While the 178-year-old British tour operator Thomas Cook collapsed on Sunday night, Thomas Cook (India) Group has not been impacted.

Read more:Thomas Cook collapse: Bailout fails, tourists stranded

Thomas Cook (India) Group is an entirely different entity since August 2012 when it was acquired by Fairfax Financial Holdings (Fairfax), a Canada based multinational investment company.

Post the transfer of its entire stake in Thomas Cook (India) Limited to Fairfax, Thomas Cook UK ceased to be the promoter of Thomas Cook (India) Limited and since then, Thomas Cook UK has had no stake in Thomas Cook (India) Limited.

"The last seven years have been fruitful as we continue to grow and build our legacy as an independent entity after Fairfax Financial Holdings acquired a 77 per cent stake in Thomas Cook India Ltd. (TCIL) in 2012," Thomas Cook India said in a statement.

At 10.45 am, the stocks of Thomas Cook India Ltd were trading 4.15 per cent lower at Rs 150.

TCIL financial position

The Thomas Cook India Group’s cash and bank deposits balances stand at Rs 1,389 crore as of June 30, 2019. "On a standalone basis, Thomas Cook India is debt free upon pre-payment of Rs 67 crore debenture obligations ahead of schedule. This has been made possible using stable and strong cash flows that the Thomas Cook India Group is generating year over year. The Group generates an average annual free cash flow of around Rs. 250 crore," TCIL said.

Meanwhile, the British entity said that "An application was made to the High Court for a compulsory liquidation of the Company before the opening of business today and an order has been granted to appoint the Official Receiver as the liquidator of the Company."

For the Indian entity, it is business as usual. Thomas Cook India observed a  21 per cent growth in demand for the Durga Puja festive break, from travellers in West Bengal and surrounding source markets. Domestic tourism is witnessing a strong resurgence, with an over 20 per cent  growth in demand across Andamans, Kerala, and Himachal Pradesh, amongst others.

Pavethra Ponniah, vice president and Sector Head - Corporate Sector Ratings, ICRA. "The demise of Thomas Cook Group PLC will cause disruptions in the value chain. Since it was globally a fairly big player, the ecosystem will get affected for at least a short term."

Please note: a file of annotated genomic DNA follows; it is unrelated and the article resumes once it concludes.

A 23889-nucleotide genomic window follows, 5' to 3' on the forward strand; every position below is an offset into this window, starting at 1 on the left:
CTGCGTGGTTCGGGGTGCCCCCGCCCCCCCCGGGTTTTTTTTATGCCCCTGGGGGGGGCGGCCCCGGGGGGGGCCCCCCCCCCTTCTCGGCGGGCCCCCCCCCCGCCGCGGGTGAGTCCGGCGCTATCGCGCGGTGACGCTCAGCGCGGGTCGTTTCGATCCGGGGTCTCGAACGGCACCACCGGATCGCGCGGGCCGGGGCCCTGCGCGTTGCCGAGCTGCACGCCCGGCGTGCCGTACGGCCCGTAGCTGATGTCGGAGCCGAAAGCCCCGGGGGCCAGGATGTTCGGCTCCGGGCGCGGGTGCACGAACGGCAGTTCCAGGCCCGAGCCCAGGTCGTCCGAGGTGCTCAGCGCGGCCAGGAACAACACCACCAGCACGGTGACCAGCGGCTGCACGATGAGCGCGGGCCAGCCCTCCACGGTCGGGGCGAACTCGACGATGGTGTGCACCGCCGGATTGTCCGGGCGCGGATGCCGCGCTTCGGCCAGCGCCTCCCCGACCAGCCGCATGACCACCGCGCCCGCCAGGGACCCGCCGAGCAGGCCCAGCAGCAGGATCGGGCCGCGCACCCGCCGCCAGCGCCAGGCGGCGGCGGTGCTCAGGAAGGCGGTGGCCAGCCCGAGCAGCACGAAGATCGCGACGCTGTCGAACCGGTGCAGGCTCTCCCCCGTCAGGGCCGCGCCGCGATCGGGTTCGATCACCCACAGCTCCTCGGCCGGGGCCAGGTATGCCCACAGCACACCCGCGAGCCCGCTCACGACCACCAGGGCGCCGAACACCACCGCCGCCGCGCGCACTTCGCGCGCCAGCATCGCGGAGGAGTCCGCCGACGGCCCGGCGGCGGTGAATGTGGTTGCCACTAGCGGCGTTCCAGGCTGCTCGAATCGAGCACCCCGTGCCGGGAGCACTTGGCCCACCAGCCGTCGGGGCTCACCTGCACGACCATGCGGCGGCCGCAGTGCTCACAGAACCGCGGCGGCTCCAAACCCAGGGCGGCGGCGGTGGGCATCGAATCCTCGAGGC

British travel group Thomas Cook declared bankruptcy after failing to reach a last-ditch rescue deal, triggering the UK’s biggest repatriation since World War II to bring back stranded passengers.

"Despite considerable efforts, those discussions have not resulted in an agreement between the company's stakeholders and proposed new money providers," Thomas Cook said in a statement. "The company's board has therefore concluded that it had no choice but to take steps to enter into compulsory liquidation with immediate effect."  According to AFP , the UK government has hired planes to fly home an estimated 150,000 holidaymakers to the UK.

Ponniah added that the British government has intervened and arranged for charter planes for tourists, however, "this will hit the government monetarily, and inbound tourism is likely to get impacted."

The announcement by the British company saw many taking to Twitter expressing their views on the development


An industry expert said, "Thomas Cook Group was a big player in the leisure segment. With the collapse of the oldest travel company, it will impact the travel in the short term but in the hindsight, it gives room for other players to expand their horizons." Thomas Cook also had an airline, "The company's demise will have a short term hike to the airfares on the routes that their airline was flying on. However, just like in the case of the demise of Jet Airways, players like Vistara, Spicejet and Indigo got a boost, gradually, it will normalise."